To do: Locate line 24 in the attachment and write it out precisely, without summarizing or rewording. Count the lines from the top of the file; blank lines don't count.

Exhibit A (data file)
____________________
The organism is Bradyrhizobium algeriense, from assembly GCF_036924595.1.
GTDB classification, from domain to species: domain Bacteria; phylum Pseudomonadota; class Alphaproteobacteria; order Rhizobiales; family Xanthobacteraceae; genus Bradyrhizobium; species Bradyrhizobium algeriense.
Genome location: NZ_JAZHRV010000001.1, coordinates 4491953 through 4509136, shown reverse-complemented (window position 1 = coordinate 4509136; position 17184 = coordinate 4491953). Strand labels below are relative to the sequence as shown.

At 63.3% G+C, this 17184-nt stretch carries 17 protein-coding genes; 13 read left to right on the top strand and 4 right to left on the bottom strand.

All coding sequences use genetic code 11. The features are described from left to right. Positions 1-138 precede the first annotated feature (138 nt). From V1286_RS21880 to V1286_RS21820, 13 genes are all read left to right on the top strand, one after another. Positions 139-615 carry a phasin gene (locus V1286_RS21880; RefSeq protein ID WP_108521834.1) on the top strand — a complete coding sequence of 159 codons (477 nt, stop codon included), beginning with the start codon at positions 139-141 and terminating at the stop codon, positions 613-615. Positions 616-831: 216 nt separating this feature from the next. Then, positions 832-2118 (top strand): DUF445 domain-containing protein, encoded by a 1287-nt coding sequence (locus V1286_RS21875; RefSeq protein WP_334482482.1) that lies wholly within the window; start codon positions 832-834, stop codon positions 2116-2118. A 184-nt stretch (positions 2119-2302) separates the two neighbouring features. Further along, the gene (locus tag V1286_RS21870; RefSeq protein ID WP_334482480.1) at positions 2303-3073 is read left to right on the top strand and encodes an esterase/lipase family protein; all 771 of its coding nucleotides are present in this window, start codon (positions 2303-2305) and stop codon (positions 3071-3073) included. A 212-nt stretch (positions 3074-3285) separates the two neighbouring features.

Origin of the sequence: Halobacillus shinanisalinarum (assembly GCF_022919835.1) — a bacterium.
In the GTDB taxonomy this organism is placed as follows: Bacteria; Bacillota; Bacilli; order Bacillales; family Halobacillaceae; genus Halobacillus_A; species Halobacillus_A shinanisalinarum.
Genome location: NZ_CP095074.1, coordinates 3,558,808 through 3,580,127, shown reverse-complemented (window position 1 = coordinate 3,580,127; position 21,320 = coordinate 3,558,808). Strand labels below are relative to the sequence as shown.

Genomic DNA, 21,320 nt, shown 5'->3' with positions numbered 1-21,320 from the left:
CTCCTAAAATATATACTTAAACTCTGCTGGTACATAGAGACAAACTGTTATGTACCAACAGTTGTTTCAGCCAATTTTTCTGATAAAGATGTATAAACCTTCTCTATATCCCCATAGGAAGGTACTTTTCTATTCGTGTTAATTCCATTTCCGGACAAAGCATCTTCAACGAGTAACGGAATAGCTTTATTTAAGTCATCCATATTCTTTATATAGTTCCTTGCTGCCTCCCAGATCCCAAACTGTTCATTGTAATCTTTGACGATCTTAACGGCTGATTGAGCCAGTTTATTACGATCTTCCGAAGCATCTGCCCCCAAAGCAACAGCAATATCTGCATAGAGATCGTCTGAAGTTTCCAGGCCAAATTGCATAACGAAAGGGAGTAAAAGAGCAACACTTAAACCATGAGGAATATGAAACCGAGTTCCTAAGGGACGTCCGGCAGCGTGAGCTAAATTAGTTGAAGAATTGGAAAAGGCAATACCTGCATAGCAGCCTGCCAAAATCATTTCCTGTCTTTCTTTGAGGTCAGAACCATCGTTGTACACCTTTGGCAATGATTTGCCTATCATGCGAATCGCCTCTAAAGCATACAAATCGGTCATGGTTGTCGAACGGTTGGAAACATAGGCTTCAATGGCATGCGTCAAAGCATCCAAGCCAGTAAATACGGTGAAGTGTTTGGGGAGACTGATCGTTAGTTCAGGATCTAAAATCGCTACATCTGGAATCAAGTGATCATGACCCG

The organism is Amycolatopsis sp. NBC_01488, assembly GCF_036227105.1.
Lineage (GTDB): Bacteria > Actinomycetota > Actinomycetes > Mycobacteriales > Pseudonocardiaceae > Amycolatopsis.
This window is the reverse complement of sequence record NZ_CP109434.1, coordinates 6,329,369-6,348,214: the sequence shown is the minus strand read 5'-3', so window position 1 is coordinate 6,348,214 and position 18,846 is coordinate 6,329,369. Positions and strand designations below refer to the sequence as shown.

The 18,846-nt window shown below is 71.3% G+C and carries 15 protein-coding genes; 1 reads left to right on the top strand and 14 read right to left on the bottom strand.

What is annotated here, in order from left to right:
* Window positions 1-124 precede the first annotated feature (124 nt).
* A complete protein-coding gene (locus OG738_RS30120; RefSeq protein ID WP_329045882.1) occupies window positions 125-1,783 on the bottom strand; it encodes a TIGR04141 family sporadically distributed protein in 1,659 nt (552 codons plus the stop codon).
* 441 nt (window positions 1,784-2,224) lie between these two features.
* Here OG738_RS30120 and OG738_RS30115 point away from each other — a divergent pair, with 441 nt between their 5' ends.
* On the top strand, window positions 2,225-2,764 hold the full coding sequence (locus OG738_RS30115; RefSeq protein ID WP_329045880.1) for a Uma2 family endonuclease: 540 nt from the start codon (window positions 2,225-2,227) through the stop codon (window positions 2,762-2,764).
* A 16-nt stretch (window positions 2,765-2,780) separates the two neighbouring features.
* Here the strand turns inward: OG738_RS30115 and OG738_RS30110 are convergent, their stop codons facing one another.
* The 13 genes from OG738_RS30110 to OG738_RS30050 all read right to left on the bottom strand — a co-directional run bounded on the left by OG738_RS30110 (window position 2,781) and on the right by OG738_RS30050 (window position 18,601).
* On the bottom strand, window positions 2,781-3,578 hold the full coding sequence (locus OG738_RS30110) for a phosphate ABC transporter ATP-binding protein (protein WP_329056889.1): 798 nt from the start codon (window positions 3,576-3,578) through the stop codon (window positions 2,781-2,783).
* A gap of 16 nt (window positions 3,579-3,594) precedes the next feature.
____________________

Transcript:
* On the bottom strand, window positions 2,781-3,578 hold the full coding sequence (locus OG738_RS30110) for a phosphate ABC transporter ATP-binding protein (protein WP_329056889.1): 798 nt from the start codon (window positions 3,576-3,578) through the stop codon (window positions 2,781-2,783).